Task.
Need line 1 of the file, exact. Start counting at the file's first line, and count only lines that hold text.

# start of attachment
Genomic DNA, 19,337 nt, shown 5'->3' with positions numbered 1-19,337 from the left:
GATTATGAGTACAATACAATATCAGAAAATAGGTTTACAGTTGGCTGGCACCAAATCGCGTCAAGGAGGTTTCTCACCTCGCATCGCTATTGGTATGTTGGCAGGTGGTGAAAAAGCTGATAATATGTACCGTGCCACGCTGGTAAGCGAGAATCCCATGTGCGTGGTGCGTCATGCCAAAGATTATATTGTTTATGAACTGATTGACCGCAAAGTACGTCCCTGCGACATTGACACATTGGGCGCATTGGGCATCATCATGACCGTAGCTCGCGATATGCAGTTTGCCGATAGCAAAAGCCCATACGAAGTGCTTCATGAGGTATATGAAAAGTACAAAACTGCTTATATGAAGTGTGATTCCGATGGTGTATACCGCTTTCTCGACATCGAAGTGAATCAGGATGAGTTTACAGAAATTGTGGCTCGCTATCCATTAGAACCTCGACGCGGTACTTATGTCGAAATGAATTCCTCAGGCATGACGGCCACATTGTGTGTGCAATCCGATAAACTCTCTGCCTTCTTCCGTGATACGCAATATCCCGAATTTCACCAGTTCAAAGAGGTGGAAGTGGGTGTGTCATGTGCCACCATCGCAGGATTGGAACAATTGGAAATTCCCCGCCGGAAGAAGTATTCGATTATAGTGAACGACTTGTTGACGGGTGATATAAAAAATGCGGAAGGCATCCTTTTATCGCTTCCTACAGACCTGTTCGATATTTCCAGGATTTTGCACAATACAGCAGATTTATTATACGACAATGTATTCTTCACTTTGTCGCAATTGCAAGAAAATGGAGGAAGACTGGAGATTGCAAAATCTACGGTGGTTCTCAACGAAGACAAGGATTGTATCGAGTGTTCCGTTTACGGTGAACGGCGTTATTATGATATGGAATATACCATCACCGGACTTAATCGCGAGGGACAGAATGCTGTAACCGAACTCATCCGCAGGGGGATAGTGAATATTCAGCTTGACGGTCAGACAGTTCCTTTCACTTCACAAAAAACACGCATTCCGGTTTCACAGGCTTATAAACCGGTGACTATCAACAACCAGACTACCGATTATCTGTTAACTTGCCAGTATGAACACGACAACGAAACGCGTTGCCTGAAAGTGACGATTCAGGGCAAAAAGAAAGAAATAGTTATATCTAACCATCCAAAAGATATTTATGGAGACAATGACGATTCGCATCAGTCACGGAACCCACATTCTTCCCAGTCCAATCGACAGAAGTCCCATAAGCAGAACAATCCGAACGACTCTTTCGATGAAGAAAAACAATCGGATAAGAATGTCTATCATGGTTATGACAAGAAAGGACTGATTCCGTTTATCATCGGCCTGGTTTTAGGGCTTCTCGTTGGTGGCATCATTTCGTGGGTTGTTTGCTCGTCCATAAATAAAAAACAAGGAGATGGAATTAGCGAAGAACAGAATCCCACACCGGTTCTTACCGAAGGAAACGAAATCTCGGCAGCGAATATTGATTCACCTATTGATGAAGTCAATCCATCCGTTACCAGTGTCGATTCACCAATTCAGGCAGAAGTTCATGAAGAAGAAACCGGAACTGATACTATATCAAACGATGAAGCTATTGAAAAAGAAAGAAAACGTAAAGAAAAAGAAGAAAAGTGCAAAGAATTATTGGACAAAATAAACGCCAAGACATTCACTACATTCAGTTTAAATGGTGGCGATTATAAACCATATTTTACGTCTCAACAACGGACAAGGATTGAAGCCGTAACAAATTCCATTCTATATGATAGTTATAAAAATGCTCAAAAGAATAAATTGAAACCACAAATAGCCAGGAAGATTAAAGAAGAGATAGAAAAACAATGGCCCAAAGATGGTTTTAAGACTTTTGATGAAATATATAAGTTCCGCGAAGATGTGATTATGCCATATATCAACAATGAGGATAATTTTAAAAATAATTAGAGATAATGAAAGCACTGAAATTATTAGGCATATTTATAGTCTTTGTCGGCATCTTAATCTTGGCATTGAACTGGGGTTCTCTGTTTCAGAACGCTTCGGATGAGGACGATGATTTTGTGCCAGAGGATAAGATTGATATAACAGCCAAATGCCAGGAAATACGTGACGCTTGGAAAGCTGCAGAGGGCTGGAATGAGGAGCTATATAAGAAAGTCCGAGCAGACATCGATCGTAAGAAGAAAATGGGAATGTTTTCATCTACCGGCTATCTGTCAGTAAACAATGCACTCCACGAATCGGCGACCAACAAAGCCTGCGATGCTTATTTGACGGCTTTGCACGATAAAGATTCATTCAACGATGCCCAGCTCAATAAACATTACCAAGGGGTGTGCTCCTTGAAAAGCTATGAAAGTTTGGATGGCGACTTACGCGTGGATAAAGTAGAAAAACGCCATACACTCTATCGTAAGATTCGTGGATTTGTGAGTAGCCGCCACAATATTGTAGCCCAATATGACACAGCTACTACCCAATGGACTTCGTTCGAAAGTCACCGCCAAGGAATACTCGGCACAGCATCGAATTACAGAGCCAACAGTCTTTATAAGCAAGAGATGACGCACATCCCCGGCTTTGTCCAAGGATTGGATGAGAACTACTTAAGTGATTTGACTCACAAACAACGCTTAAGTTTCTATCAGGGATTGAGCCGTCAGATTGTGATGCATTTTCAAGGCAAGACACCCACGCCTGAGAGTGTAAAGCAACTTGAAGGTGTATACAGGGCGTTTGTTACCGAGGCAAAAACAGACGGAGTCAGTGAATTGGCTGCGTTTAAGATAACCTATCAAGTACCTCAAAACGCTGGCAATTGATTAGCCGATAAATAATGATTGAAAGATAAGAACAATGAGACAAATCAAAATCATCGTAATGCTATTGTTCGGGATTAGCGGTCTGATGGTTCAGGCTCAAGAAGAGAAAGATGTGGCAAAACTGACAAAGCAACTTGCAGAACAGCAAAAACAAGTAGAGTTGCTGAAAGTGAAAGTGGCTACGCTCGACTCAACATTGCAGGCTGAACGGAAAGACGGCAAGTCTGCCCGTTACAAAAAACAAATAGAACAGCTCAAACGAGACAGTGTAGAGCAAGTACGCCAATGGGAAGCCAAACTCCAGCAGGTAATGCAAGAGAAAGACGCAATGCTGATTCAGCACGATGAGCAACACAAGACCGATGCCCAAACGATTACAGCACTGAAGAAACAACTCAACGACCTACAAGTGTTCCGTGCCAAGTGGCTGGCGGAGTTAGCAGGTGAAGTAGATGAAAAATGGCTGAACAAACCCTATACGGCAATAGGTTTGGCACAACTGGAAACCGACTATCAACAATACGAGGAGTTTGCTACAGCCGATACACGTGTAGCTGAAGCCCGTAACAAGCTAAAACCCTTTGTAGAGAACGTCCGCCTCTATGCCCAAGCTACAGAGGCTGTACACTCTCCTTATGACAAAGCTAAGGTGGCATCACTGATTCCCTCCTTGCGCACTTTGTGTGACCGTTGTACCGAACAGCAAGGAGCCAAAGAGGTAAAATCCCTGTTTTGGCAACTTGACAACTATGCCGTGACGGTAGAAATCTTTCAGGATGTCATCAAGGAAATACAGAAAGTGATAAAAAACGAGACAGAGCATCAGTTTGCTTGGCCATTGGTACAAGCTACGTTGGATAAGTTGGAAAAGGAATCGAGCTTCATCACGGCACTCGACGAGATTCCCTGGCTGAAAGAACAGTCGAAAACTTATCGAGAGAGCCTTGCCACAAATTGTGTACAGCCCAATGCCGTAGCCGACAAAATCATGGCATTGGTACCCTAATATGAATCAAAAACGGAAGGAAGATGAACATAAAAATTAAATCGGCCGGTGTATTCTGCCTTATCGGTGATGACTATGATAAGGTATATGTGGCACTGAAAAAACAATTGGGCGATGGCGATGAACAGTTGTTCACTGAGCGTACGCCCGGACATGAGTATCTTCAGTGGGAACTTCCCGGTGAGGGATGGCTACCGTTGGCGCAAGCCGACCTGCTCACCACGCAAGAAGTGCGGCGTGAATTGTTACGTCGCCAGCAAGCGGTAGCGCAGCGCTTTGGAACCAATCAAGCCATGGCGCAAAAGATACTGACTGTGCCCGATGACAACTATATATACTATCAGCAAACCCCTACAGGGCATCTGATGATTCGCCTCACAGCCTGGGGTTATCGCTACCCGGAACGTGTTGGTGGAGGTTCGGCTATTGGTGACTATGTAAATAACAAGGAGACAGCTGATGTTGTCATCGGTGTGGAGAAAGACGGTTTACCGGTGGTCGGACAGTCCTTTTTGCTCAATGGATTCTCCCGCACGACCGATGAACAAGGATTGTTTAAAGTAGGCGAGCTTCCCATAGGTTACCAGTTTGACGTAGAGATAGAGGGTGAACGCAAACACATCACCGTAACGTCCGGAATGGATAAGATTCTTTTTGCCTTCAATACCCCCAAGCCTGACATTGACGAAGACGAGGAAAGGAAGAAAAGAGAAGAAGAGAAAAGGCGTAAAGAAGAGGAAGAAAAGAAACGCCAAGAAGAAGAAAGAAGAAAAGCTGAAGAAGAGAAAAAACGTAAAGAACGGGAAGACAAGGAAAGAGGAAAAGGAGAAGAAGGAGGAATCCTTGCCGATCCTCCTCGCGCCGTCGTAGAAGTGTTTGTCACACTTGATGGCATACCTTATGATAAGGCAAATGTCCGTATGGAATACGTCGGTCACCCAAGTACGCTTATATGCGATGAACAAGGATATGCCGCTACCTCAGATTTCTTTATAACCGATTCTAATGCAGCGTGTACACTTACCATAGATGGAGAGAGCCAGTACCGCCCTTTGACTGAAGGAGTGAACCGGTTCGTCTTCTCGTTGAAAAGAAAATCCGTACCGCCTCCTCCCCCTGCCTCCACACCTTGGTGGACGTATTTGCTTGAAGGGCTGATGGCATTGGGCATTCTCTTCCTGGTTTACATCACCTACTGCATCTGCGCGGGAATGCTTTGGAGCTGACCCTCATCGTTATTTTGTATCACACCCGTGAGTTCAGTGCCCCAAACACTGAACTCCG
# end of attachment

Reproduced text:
Genomic DNA, 19,337 nt, shown 5'->3' with positions numbered 1-19,337 from the left: